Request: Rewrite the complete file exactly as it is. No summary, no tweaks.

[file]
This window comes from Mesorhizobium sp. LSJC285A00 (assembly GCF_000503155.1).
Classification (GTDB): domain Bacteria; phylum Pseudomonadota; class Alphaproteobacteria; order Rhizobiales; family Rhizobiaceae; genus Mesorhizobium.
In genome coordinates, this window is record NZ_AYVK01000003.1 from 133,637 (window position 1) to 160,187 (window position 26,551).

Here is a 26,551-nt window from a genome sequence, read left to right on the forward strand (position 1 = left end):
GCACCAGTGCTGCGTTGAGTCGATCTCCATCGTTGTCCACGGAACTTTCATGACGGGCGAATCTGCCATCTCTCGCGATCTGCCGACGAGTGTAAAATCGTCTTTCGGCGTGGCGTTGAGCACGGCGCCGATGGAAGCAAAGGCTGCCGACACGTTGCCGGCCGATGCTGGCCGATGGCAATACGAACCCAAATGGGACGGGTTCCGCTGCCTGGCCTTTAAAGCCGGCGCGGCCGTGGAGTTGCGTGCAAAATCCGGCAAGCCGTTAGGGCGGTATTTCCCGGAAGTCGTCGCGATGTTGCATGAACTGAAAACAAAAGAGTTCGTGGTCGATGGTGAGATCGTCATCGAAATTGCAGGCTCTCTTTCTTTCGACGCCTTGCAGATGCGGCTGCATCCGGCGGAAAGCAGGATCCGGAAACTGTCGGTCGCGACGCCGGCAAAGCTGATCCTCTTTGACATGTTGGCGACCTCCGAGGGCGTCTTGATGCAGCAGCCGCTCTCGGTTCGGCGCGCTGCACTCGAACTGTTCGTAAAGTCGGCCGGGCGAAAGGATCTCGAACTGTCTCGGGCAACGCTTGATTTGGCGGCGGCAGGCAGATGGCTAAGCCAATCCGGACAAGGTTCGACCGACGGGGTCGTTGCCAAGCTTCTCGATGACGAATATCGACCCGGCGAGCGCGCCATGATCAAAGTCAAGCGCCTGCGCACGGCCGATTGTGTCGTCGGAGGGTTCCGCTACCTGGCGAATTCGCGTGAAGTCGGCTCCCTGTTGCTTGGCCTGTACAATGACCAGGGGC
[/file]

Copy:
This window comes from Mesorhizobium sp. LSJC285A00 (assembly GCF_000503155.1).
Classification (GTDB): domain Bacteria; phylum Pseudomonadota; class Alphaproteobacteria; order Rhizobiales; family Rhizobiaceae; genus Mesorhizobium.
In genome coordinates, this window is record NZ_AYVK01000003.1 from 133,637 (window position 1) to 160,187 (window position 26,551).

Here is a 26,551-nt window from a genome sequence, read left to right on the forward strand (position 1 = left end):
GCACCAGTGCTGCGTTGAGTCGATCTCCATCGTTGTCCACGGAACTTTCATGACGGGCGAATCTGCCATCTCTCGCGATCTGCCGACGAGTGTAAAATCGTCTTTCGGCGTGGCGTTGAGCACGGCGCCGATGGAAGCAAAGGCTGCCGACACGTTGCCGGCCGATGCTGGCCGATGGCAATACGAACCCAAATGGGACGGGTTCCGCTGCCTGGCCTTTAAAGCCGGCGCGGCCGTGGAGTTGCGTGCAAAATCCGGCAAGCCGTTAGGGCGGTATTTCCCGGAAGTCGTCGCGATGTTGCATGAACTGAAAACAAAAGAGTTCGTGGTCGATGGTGAGATCGTCATCGAAATTGCAGGCTCTCTTTCTTTCGACGCCTTGCAGATGCGGCTGCATCCGGCGGAAAGCAGGATCCGGAAACTGTCGGTCGCGACGCCGGCAAAGCTGATCCTCTTTGACATGTTGGCGACCTCCGAGGGCGTCTTGATGCAGCAGCCGCTCTCGGTTCGGCGCGCTGCACTCGAACTGTTCGTAAAGTCGGCCGGGCGAAAGGATCTCGAACTGTCTCGGGCAACGCTTGATTTGGCGGCGGCAGGCAGATGGCTAAGCCAATCCGGACAAGGTTCGACCGACGGGGTCGTTGCCAAGCTTCTCGATGACGAATATCGACCCGGCGAGCGCGCCATGATCAAAGTCAAGCGCCTGCGCACGGCCGATTGTGTCGTCGGAGGGTTCCGCTACCTGGCGAATTCGCGTGAAGTCGGCTCCCTGTTGCTTGGCCTGTACAATGACCAGGGGC